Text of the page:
A recent filing by the legal team representing Dragon Ball Super: Broly voice actor Vic Mignogna in his ongoing defamation lawsuit requests that the court strike selected pieces of evidence offered in support of Funimation’s TCPA filing as the team believes these pieces are based on “hearsay”.

On July 24th, attorney Ty Beard filed a Plantiff’s Objections to and Motions to Strike Evidence Offered in Support of Defendant Funimations’ Motion to Dismiss with the Tarrant County court in Texas. In the filing, Beard requests affidavits filed by individuals involved with Funimation be struck from the evidence, either partially or in full, alleging “hearsay” within each respective affidavit.

This request includes affidavits filed by Vice President of Operations at Funimation Karen Mika, whom Beard states that she does not show “how her position with the company makes her competent to testify to the facts she declares (i.e., how she acquired personal knowledge of the facts shown),” that multiple times she “is testifying about statements (i.e., “allegations of sexual misconduct”) made by someone other than Ms. Mika,” and that “she is making legal conclusions regarding questions of law”:

“In her affidavit, Ms. Mika does not show how, as Vice President of Operations, she obtained personal knowledge of the facts alleged in paragraphs 5, 7 or 9 — for example, she does not testify that she read (or that it was an essential role of her position as Vice President of Operations to read) the tweets or posts mentioned in paragraph 5, that she oversaw (or that it was an essential role of her position as Vice President of Operations to oversee) the investigation mentioned in paragraph 7, or that she controlled (or that it was an essential role of her position as Vice President of Operations to control) the social media activity of Funimation’s employees or contractors.  In short, she failed to show personal knowledge of the facts alleged in these paragraphs.

[…]

Plaintiff objects to Ms. Mika’s testimony as hearsay. Ms. Mika is testifying about statements (i.e., “allegations of sexual misconduct”) made by someone other than Ms. Mika (i.e., by twitter user “@hanleia” and other “negative twitter posts and … other sources within the anime community”) which are offered to prove the truth of the matter asserted (i.e., that the content of these statements asserted “sexual misconduct” by Plaintiff); this is hearsay.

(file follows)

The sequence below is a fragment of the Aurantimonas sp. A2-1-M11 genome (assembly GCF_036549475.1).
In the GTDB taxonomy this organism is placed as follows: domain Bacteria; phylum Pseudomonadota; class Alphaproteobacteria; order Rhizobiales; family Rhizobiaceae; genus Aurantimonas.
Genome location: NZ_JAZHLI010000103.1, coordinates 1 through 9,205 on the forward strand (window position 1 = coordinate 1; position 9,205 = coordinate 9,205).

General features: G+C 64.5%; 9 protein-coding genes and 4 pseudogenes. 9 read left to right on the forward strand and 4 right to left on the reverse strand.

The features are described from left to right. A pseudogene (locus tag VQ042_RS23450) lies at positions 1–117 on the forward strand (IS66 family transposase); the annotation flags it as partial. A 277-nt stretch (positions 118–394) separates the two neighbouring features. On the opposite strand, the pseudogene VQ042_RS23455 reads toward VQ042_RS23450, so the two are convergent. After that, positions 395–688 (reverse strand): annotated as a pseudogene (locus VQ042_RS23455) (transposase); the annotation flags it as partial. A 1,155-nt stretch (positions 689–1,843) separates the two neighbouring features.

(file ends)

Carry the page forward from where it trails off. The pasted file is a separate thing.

[…]

Plaintiff objects to Ms. Mika’s testimony as hearsay. Ms. Mika is testifying about a statement (i.e., Ms. Simon requesting that Mr. Hall conduct an investigation) made by someone else (i.e., Ms. Simon) which is offered to prove the truth of the matter asserted (i.e., that Ms. Simon requested an investigation); this is hearsay.

[…]

Plaintiff objects to Ms. Mika’s testimony as hearsay. Ms. Mika is testifying about a statement (i.e., allegations of inappropriate conduct) made by someone else (i.e., Ms. Denbow) which is offered to prove the truth of the matter asserted (i.e., that Ms. Denbow determined certain allegations were credible); this is hearsay.

[…]

Plaintiff objects to Ms. Mika’s testimony, because she is making legal conclusions regarding questions of law. Whether Defendants Rial, Marchi or Toye had actual or apparent authority to act as Funimation’s agent is a mixed question of law and fact.”

Executive Director, Employee Relations at Sony Pictures Tammy Denbow, whom Beard similarly claims “is testifying about statements (i.e., allegations; want to share information) made by someone else,” including Monica Rial, “two female fans,” and an “unnamed Funimation employee”:

“Plaintiff objects to Ms. Denbow’s testimony as hearsay and lacking a proper foundation. Ms. Denbow is testifying about statements (i.e., the allegations on social media) made by someone else (i.e., not Ms. Denbow) which are offered to prove the truth of the matter asserted (i.e., that these allegations had been made on social media); this is hearsay.

[…]

Plaintiff objects to Ms. Denbow’s testimony as hearsay. Ms. Denbow is testifying about statements (i.e., allegations; want to share information) made by someone else (i.e., two female fans and Ms. Rial) which are offered to prove the truth of the matters asserted (i.e., that two female fans made allegations of inappropriate conduct; that Ms. Rial wanted to share information about a personal experience); this is hearsay. TEX. R. EVID. 801. Indeed, Ms. Denbow’s testimony is hearsay within hearsay: she is testifying about out-of-court statements supposedly made by someone else (i.e., “I was given information by Funimation”; “I was also alerted by Funimation”) about out-of-court statements supposedly made by different persons (i.e., allegations by two female fans; Ms. Rial wanted to share information).